The combined cost of suicides and depression cases to the economy totaled ¥2.68 trillion in 2009 due to lost incomes from the deaths and social security payments necessitated by the mood disorder, the government said Tuesday.
Health minister Akira Nagatsuma released the figures at a meeting of Cabinet ministers pursuing measures to deal with suicides and depression, Health, Labor and Welfare Ministry officials said.
The estimated economic loss, released for the first time, was compiled by the National Institute of Population and Social Security Research.
Among the 32,845 people who killed themselves in 2009, about 26,500 were aged between 15 and 69, the ministry said. If those people had lived and worked until the age of 70, they would have earned a combined ¥1.903 trillion, it said.
In addition, if depression sufferers had not taken their own lives or did not have to take days off due to their condition, the government would not have had to pay ¥45.6 billion in worker compensation benefits, it said.
Among other costs, the ministry noted that workers would have been able to earn a combined ¥109.4 billion more last year if people suffering depression had taken no days off work and unemployment benefits would have been reduced by ¥18.7 billion had there been no job losses due to depression.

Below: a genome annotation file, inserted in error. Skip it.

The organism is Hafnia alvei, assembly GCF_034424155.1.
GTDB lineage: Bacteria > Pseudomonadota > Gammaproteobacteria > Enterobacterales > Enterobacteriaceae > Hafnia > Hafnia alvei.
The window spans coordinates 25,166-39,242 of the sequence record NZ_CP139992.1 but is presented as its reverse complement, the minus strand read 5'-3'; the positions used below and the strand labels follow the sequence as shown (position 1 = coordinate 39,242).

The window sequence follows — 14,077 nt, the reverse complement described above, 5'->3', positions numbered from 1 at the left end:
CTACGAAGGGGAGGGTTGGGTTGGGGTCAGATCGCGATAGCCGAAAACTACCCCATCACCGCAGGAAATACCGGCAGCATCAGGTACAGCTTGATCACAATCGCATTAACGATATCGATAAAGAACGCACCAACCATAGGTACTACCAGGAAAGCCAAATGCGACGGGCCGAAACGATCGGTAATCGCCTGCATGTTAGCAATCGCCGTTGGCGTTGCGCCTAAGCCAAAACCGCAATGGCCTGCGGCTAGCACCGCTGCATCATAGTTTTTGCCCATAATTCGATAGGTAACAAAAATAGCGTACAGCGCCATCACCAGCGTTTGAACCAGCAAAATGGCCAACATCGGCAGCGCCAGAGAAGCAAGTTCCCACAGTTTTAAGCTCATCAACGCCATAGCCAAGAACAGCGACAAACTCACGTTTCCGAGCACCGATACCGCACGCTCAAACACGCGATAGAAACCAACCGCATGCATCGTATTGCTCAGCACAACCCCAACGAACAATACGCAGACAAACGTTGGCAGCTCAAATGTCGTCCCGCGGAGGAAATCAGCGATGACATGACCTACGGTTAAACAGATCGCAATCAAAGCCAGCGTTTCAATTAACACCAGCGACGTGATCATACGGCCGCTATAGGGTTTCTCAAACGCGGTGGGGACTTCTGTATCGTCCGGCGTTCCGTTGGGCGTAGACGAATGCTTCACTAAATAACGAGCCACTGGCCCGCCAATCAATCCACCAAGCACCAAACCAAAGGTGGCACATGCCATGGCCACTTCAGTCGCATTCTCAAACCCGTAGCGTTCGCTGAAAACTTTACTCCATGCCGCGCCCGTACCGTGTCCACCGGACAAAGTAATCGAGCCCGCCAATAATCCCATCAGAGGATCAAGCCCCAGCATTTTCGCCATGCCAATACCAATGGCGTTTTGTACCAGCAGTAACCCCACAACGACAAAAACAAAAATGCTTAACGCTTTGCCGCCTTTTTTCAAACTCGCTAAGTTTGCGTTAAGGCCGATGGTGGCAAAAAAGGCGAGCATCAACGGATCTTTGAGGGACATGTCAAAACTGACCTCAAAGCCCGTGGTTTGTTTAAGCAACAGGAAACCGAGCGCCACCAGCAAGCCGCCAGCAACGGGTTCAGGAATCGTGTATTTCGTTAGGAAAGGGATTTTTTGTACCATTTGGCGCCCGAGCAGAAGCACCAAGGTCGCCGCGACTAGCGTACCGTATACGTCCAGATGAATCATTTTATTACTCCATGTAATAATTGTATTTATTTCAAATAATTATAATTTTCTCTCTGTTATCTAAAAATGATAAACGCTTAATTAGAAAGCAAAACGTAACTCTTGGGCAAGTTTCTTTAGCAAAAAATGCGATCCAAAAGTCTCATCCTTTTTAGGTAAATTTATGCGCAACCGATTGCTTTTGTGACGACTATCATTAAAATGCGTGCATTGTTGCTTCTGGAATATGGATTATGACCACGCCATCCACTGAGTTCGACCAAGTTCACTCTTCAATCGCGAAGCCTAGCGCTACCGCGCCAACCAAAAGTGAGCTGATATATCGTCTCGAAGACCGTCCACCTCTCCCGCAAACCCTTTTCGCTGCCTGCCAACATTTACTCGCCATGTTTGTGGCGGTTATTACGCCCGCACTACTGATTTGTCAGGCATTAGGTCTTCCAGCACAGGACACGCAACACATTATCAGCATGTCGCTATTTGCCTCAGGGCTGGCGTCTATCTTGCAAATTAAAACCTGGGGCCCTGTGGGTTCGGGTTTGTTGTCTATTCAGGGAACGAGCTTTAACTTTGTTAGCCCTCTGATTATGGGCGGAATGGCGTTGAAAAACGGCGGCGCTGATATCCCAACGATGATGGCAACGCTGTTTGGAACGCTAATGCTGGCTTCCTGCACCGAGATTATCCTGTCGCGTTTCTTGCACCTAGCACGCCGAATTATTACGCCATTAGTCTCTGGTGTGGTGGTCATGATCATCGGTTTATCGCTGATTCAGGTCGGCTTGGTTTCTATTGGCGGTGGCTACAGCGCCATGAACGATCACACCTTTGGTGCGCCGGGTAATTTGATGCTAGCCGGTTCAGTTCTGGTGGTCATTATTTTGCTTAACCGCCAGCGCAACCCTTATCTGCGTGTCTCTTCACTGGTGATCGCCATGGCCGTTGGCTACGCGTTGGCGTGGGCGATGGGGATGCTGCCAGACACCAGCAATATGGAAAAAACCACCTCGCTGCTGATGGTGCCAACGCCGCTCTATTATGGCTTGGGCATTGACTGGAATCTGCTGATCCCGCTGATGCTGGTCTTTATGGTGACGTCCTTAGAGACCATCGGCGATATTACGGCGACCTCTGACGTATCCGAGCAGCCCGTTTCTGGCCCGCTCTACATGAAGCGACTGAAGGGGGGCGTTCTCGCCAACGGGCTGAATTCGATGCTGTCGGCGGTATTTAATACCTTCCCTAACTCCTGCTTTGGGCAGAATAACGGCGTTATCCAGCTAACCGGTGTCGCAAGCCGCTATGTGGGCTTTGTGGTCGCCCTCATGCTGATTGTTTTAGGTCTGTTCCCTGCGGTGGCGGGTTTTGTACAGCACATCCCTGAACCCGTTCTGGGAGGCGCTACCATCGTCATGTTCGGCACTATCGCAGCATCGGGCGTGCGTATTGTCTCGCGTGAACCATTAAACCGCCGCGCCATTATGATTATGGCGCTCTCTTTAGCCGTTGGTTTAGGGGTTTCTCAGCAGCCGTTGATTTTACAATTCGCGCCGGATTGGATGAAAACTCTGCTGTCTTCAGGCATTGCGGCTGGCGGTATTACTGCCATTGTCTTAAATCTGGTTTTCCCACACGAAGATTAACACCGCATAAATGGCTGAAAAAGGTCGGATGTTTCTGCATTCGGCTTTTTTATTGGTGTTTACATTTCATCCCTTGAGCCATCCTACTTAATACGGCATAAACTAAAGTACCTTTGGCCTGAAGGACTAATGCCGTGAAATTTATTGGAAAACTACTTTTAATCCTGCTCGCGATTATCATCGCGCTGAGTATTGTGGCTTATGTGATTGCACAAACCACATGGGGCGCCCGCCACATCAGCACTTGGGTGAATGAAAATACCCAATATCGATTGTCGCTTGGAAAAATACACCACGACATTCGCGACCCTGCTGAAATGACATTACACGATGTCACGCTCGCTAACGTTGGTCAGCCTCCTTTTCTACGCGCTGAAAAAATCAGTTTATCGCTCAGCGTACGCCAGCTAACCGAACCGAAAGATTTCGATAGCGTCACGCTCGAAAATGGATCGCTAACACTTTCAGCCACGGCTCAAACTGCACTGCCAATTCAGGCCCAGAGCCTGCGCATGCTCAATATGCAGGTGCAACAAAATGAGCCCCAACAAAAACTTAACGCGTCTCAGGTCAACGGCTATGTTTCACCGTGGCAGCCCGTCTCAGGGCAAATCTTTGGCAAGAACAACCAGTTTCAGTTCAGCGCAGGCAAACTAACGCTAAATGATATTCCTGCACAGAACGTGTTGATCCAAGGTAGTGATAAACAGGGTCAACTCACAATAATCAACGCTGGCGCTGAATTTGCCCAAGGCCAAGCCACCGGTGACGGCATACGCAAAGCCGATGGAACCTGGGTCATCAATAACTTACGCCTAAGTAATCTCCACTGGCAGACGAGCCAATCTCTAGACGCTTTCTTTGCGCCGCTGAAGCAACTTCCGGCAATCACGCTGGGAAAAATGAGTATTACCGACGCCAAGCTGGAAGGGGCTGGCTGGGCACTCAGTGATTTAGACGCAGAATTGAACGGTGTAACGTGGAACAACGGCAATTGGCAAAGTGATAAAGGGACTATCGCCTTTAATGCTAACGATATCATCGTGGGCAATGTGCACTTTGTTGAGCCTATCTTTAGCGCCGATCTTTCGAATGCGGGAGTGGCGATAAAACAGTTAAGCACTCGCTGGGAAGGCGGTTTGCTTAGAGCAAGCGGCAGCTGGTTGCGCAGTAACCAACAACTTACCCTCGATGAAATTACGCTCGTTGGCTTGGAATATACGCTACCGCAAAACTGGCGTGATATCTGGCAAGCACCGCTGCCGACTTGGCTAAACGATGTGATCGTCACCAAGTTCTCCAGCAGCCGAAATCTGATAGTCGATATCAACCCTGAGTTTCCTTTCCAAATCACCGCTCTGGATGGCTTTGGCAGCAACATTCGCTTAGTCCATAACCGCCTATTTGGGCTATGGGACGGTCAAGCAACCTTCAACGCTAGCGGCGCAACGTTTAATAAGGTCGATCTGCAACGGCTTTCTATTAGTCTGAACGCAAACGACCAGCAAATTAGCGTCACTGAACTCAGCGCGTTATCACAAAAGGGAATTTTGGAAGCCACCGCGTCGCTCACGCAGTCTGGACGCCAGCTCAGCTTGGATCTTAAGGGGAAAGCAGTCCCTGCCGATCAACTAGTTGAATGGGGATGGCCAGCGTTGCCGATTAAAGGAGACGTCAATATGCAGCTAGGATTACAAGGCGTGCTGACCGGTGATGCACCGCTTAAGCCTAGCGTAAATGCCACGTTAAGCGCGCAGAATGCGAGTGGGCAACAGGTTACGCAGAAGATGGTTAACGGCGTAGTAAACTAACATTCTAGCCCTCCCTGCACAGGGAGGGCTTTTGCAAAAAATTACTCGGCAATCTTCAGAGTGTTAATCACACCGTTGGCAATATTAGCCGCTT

The government also could have saved ¥601.7 billion in social security payments stemming from livelihood protection subsidies and medical costs for people suffering depression.
The total estimated losses to the economy resulting from suicides and depression cases thus came to ¥2.678 trillion, the ministry said.
If society can completely eliminate suicide and depression, the country would likely be able to push up gross domestic product for 2010 by about ¥1.7 trillion, the ministry estimated.
The ministers decided during the Cabinet meeting to set up a task force comprising the political appointees to the relevant ministries, including the health ministry and the Cabinet Office, to devise measures to counter suicides.
The government will wage a weeklong suicide-awareness campaign starting Friday. As part of the campaign, the Cabinet Office will post a video clip on its website in which Kengo Nakamura, a midfielder on the J. League soccer team Kawasaki Frontale, and others call for the prevention of suicides.
The number of Japanese who committed suicide surpassed 30,000 for the 12th consecutive year in 2009, according to Cabinet Office data. In July alone, 2,840 people killed themselves, up 2.0 percent from a year before.
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